Yoga has always been about finding your inner balance. You could time-travel to ancient India and study under the Hindu priests who conceived yoga, and not much would be different from today’s yoga classes — probably less weird ambient music and overpriced coconut water, though. But there’s one relatively new sect of yoga that many people have yet to learn: yoga as a means of enhancing athletic performance.
Hayley Winter is the founder of The Institute of Yoga Sports Science, a New York City–based organization that teaches physiotherapists, athletic trainers, yogis and other health professionals how to use yoga to improve their clients’ sports performance, as well as their own. The YSS also conducts extensive case-study research into yoga’s effects on sports performance; according to Winter, the YSS has the “largest research database in the world on the efficacy of yoga to improve athletic performance.” Winter and her force of sports yogis, spread over 13 countries, have worked with several high-profile athletes including Gareth Bale, a Welsh soccer player, and Alastair Cook, an English cricket player.
Winter herself has over 30 years of experience as a yoga instructor and a Master’s Degree in Sports and Exercise Biomechanics. Below, she outlines how yoga can and should be used not just to find your inner balance, but to unlock a whole new level of athletic prowess.
It’s not just about becoming more flexible. “Everybody knows that yoga has many [mental and physical] health benefits,” Winter says. “I think a lot of people, and probably many athletes, assume that one of these benefits is to improve flexibility — and of course it does. But another thing yoga can do for an athlete is, it can help to improve greater body control, both at high and low speed. By developing neuromuscular control, through the application of specific yoga techniques, it actually trains the muscles to respond to rapid or unexpected directional changes.” This control can be seen in experienced yogis, who execute difficult poses slowly, fluidly, and without muscular trembling. (Whereas beginners in yoga often vibrate like a scared chihuahua.) That same amount of muscular control can be translated from yoga to sports.
Improve your muscles’ energy efficiency. “One of the things that happens in a general yoga class is, you get a sense of overall movement,” Winter says. “But for an athlete that has really targeted, specific structural needs, the functional stability and structural integrity of movement at the joints can improve, and the global muscles around the joints are also responding to that. So it helps establish a much more fluid and economical movement.” What this means, essentially, is that yoga improves the strength of not just your muscles, but your joints as well.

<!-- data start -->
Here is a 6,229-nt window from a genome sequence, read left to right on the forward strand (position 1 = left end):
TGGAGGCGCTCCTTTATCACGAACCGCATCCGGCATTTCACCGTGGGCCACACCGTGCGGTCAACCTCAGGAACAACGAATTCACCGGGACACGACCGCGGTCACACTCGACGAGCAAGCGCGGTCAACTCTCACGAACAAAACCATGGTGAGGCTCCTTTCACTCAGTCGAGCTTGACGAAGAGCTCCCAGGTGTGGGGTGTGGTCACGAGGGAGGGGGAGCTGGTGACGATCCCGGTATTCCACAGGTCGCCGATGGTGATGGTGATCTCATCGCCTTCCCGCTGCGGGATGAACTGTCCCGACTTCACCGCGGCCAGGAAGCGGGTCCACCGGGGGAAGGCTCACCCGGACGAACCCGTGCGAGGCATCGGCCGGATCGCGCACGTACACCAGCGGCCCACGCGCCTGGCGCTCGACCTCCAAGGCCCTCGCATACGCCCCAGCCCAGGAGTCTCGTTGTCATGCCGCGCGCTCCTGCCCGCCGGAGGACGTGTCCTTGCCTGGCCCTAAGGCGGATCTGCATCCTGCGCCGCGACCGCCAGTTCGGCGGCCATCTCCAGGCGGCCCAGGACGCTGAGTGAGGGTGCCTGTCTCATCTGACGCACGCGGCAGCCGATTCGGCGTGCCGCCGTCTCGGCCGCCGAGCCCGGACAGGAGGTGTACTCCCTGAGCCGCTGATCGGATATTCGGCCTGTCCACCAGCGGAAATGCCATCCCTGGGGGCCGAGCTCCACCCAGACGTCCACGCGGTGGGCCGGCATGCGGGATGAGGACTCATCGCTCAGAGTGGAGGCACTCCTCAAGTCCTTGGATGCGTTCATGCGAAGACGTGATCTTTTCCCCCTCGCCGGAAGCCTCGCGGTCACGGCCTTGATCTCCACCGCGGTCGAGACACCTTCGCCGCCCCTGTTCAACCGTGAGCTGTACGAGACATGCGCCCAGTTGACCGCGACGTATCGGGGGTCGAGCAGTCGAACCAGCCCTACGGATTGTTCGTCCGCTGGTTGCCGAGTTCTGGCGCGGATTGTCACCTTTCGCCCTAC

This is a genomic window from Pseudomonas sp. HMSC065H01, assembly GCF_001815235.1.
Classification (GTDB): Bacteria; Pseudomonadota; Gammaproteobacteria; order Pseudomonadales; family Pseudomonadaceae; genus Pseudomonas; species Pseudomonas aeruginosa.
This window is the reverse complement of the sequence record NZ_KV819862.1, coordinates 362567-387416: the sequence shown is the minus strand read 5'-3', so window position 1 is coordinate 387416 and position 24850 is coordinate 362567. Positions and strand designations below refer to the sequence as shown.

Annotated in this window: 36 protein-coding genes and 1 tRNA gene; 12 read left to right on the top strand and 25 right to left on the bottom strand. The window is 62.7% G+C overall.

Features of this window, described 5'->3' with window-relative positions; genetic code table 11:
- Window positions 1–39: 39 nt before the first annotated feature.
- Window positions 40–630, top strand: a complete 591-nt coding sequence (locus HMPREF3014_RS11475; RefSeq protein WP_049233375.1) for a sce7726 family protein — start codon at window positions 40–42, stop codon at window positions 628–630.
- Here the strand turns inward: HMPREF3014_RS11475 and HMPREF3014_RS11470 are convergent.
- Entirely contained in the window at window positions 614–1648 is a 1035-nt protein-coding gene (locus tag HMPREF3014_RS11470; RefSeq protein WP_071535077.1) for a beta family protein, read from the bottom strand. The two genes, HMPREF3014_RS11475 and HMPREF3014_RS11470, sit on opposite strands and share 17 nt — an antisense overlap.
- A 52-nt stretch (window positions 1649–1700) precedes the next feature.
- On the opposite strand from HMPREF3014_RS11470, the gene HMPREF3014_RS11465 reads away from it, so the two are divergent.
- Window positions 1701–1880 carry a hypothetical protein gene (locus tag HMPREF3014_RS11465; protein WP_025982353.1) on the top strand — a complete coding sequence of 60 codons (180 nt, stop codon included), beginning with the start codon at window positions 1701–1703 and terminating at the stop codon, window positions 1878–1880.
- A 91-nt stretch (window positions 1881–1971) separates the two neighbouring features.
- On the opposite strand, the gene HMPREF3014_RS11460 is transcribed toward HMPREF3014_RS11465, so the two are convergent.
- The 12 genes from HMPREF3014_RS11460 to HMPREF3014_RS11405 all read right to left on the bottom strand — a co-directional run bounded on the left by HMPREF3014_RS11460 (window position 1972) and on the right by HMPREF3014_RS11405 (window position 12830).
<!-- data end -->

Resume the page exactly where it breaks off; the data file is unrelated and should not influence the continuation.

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Increase lung strength. “By improving breathing, you improve your VO2 max levels, and also stability and focus and concentration and performance nerves,” Winter says. “These are all elements key to an athlete’s performance. The breathing element is often the most overlooked by athletes.”
Relieve tension, release lactic acid. It’s widely known that stretching is an excellent way to relieve muscle tension and release that most villainized substance in training, lactic acid. And yoga is perhaps the best form of stretching. “If a muscle is tense, it takes energy to keep that muscle tense. If we improve joint movement and joint stability, the athlete is actually releasing energy for performance gains,” Winter says. “For example, it will give [a cyclist] counter-posturing to their normal riding position. It will help break up the muscles’ and connective tissues’ tension and lactic acid that the body holds and builds up over long periods of cycling.”
Boost power output. Yoga makes you more flexible, trains your muscles to use energy more efficiently, and releases recovery-slowing acid. Together, these three effects can produce a fourth: increased muscle strength and power. “By establishing timing and sequencing of muscle activation, through the targeted gains you get with sports-specific yoga, you can actually increase the dynamic and explosive power,” Winter says.
Prevent injury and hasten recovery. “An injured athlete can learn to re-train either stability or mobility movement patterns on the mat. This not only helps them to potentially activate dormant postural muscles, but can also help them to develop greater proprioceptive awareness,” Winter says. (Proprioceptive awareness is a science-y term for hand-eye coordination.) “Also, injured athletes tend to go back into training too quickly. A low-level-intensity sports-specific yoga program helps the athlete to feel that they are still in ‘training mode’ without pushing themselves too hard.”